THERMOMETERS

Discussion in 'B&W: Film, Paper, Chemistry' started by David Lyga, Jan 9, 2012.

  1. David Lyga

    David Lyga Subscriber

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    Decades ago my father gave me a 'refrigeration' thermometer that has served me well. It is about 6 inches long, filled with mercury, and has (important here) a metal tip at the bottom which quickly registers temp change in a liquid. It is quite accurate and very consistent. Since the advent of 'no mercury' it has been very difficult to replace this fine, simple instrument. I hope it does not break. I also have a Kodak process thermometer which I rarely use because of its extreme fragility and bulk. It serves as a good 'reference'.

    My question is this: with thermometers serving so very many uses in our world, where is the 'best' place to seek a similar thermometer like my 'refrigeration' one? I do not really like the 'glass enclosed', cheap thermometers that used to be sold for darkroom work because, without the metal tip at the bottom, the time it takes to read a temperature is too long. Assuming that one does not need 'within 0.5 degrees Fahrenheit' accuracy, just consistency, ease of use, and quickness of ability to register change, WHAT might one seek and WHERE might one look? Walking into a Walmart forces one to look in divers departments (home, kitchen, pharmacy; the list goes on).

    Life used to be easier before 'restrictions' took hold. (I have hoarded 400 100 Watt light bulbs!) - David Lyga
     
    Last edited by a moderator: Jan 9, 2012
  2. dwross

    dwross Member

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    "Bed, Bath, and Beyond" is my personal favorite darkroom supply store. Every time I go in, I find a new toy:smile:. The Polder brand of thermometers is serving me well.
     
  3. Sundowner

    Sundowner Subscriber

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    I can't help you with a metal-tip refrigeration thermometer, but I can suggest that you go to a simple $10 digital unit. The ones I buy at Wal-Mart (kitchen section, incidentally) have been wonderful: they read instantly and if they get wet, you just let them dry out and they keep working. I've checked them against some very precise lab thermometers and the cheap models are either spot-on, or accurate to within 1/10th of a degree (I have four). That's close enough for me. I've got a nice analog thermometer (Kalt, I believe) that I never use...it's just not as user-friendly.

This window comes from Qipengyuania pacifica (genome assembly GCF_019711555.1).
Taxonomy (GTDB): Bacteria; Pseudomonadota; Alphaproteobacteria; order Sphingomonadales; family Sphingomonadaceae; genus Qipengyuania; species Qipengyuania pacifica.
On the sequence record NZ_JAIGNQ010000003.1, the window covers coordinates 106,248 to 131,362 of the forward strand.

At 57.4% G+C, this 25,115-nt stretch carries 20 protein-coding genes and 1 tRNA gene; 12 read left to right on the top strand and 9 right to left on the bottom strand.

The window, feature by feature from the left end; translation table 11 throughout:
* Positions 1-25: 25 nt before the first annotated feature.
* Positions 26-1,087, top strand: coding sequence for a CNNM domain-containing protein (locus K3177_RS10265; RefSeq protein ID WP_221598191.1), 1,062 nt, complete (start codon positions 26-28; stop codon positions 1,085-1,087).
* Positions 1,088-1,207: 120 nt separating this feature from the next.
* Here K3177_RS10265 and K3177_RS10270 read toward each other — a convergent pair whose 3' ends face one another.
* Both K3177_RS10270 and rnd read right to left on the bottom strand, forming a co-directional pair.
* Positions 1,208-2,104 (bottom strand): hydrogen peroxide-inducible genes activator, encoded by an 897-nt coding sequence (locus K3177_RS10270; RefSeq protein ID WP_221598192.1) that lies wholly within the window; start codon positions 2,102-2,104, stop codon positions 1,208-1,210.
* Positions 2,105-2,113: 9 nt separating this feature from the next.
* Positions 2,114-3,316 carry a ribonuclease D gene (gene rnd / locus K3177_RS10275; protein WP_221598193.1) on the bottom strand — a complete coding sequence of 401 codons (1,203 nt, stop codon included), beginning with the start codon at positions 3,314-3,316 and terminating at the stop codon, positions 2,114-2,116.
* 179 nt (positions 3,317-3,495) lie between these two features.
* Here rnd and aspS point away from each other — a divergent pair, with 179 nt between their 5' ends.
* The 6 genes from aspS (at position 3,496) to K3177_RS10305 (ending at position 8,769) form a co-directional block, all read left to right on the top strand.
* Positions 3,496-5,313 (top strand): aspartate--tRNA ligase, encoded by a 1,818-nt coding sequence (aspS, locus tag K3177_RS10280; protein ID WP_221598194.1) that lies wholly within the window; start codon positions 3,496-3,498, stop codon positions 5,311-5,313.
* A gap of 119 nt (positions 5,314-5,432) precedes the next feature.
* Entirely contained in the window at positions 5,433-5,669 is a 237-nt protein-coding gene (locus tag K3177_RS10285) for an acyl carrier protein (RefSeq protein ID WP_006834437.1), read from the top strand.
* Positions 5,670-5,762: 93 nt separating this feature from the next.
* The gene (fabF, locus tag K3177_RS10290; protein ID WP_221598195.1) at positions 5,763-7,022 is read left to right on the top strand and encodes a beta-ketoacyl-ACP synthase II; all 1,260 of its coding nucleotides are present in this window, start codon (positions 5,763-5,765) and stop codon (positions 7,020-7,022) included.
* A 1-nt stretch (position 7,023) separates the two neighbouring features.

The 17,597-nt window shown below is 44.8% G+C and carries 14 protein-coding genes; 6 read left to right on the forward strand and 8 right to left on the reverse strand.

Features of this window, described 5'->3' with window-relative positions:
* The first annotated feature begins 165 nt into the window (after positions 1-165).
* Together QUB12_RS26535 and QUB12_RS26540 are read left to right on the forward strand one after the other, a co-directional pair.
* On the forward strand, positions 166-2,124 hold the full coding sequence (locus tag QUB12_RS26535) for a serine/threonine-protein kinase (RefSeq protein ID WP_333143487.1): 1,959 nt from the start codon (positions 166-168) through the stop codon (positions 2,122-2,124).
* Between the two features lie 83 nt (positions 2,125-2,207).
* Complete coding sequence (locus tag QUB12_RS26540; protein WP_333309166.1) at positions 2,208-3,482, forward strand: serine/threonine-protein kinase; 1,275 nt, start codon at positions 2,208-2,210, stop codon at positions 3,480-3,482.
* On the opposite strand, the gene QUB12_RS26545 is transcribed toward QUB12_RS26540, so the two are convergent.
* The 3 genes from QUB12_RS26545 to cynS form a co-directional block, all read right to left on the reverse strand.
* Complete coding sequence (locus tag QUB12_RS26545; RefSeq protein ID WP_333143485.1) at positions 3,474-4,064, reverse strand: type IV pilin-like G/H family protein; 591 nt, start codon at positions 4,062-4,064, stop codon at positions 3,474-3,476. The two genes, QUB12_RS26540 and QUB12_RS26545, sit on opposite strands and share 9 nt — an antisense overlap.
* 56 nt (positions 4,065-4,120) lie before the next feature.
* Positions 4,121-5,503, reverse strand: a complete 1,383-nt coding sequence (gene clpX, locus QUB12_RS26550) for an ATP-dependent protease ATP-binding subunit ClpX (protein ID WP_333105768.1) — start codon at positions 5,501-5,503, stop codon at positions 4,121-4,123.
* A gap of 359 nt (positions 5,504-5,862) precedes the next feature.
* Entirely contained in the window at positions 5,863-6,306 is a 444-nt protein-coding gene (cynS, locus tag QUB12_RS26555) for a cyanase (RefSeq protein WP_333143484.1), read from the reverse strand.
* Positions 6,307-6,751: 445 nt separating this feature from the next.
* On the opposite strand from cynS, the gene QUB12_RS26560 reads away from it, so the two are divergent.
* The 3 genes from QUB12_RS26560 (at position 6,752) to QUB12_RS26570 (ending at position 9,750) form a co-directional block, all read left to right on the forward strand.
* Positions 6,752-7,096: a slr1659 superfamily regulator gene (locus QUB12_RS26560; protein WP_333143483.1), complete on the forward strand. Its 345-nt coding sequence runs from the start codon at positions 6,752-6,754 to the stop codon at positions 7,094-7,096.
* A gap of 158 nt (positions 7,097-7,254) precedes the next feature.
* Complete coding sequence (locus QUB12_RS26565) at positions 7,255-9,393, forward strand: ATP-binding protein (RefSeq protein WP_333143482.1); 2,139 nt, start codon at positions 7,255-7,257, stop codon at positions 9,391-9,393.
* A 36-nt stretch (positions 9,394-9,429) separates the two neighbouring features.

I've got a few incandescent bulbs as well, but I've pretty much switched over to the ultra-warm CFL's or LED units. We just have enclosed-bulb fixtures that temper the light to non-migraine-inducing levels. Good light, saves energy, saves money...win, win, win.
     
  4. Loren Sattler

    Loren Sattler Subscriber

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    Try ebay. I recently bought an old mercury thermometer there.
     
  5. Worker 11811

    Worker 11811 Member

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  6. semi-ambivalent

    semi-ambivalent Subscriber

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    530 pages!? Now that's a catalog. I remember in high school looking through the Cencor catalog like it was the Sears catalog. :smile:

    s-a
     
  7. Nicholas Lindan

    Nicholas Lindan Advertiser Advertiser

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    Another vote for the $10 digital cooking thermometers.
     
  8. kato669

    kato669 Member

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    Second the vote for a digital cooking thermometer (got mine at Walmart)

    Sent from my PC36100 using Tapatalk
     
  9. Bob-D659

    Bob-D659 Member

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    The $7 indoor/outdoor ones work well, remove the plastic housing on the exterior probe and paint 6" of the wire and the thermistor with liquid electrical tape. Harbor Freight have a SS probed digital refrigeration style one as well. On sale even. :smile:

    http://www.harborfreight.com/instant-read-digital-thermometer-95382.html

    Print the ad and take it to your local store to make sure you get the sale price.
     
  10. MattKing

    MattKing Subscriber

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    I have a Kodak process thermometer. It serves as my calibration standard. I store it carefully (upright) at the back of a closet, with protection around it.

    I use a $15.00 digital thermometer - one with a probe at the end of a cord. I check that thermometer against my calibration standard.
     
  11. Worker 11811

    Worker 11811 Member

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    Post Apple Scientific is just across town from where I live. Only takes 20-30 minutes to get there from my house.
    The owner is a pretty good guy. He can get whatever you need, within the limits of the law. If he knows you well enough, those limits can be stretched a little. :wink:

    He's the only place where I can get real tincture of iodine. There's some rule that says you're only allowed to buy 2 grams of elemental iodine crystals at a time. (Or some amount. I forget exactly.) But, if you go there to talk to the guy in person, explain what you want and why you want it he can be convinced to sell you a little more.
     
  12. artonpaper

    artonpaper Subscriber

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    I've gone digital. Edmund scientific makes a good one. Fischer and other scientific suppliers sell them as wll. They are fast and accurate. You want one that's got a probe or is specifically water tight. The first one I bought, I think it in a photo store, was a wand type with the read-out at the top. Within days I dropped it into a beaker and drowned out the circuitry.